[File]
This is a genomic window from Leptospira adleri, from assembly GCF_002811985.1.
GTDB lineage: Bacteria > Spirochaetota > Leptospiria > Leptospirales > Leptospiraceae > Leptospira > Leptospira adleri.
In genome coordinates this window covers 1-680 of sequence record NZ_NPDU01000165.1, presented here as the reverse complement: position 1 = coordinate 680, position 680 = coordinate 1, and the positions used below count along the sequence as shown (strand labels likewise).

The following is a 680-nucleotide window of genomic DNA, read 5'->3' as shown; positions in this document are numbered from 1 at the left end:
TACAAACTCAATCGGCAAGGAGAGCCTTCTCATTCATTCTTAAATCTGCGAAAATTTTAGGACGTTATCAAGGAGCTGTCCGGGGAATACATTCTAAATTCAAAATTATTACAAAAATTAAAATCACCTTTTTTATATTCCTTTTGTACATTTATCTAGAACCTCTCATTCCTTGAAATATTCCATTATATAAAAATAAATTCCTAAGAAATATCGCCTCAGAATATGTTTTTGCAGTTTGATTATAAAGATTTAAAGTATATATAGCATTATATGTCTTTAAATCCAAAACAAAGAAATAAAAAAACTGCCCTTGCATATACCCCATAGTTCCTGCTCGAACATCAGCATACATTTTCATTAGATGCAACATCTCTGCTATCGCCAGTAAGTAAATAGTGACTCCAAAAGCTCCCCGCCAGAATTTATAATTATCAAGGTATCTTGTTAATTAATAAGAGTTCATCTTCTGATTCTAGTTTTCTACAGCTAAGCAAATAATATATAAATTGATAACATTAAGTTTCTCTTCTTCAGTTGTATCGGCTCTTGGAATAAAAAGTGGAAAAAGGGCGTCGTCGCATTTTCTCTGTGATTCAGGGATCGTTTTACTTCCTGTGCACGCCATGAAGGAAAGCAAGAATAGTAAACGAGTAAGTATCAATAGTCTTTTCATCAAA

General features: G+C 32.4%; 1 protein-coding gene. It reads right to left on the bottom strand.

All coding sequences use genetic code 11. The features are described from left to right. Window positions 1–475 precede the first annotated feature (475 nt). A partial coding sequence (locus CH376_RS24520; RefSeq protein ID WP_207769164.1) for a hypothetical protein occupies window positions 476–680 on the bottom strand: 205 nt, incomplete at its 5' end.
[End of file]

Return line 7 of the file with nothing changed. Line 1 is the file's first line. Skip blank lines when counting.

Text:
All coding sequences use genetic code 11. The features are described from left to right. Window positions 1–475 precede the first annotated feature (475 nt). A partial coding sequence (locus CH376_RS24520; RefSeq protein ID WP_207769164.1) for a hypothetical protein occupies window positions 476–680 on the bottom strand: 205 nt, incomplete at its 5' end.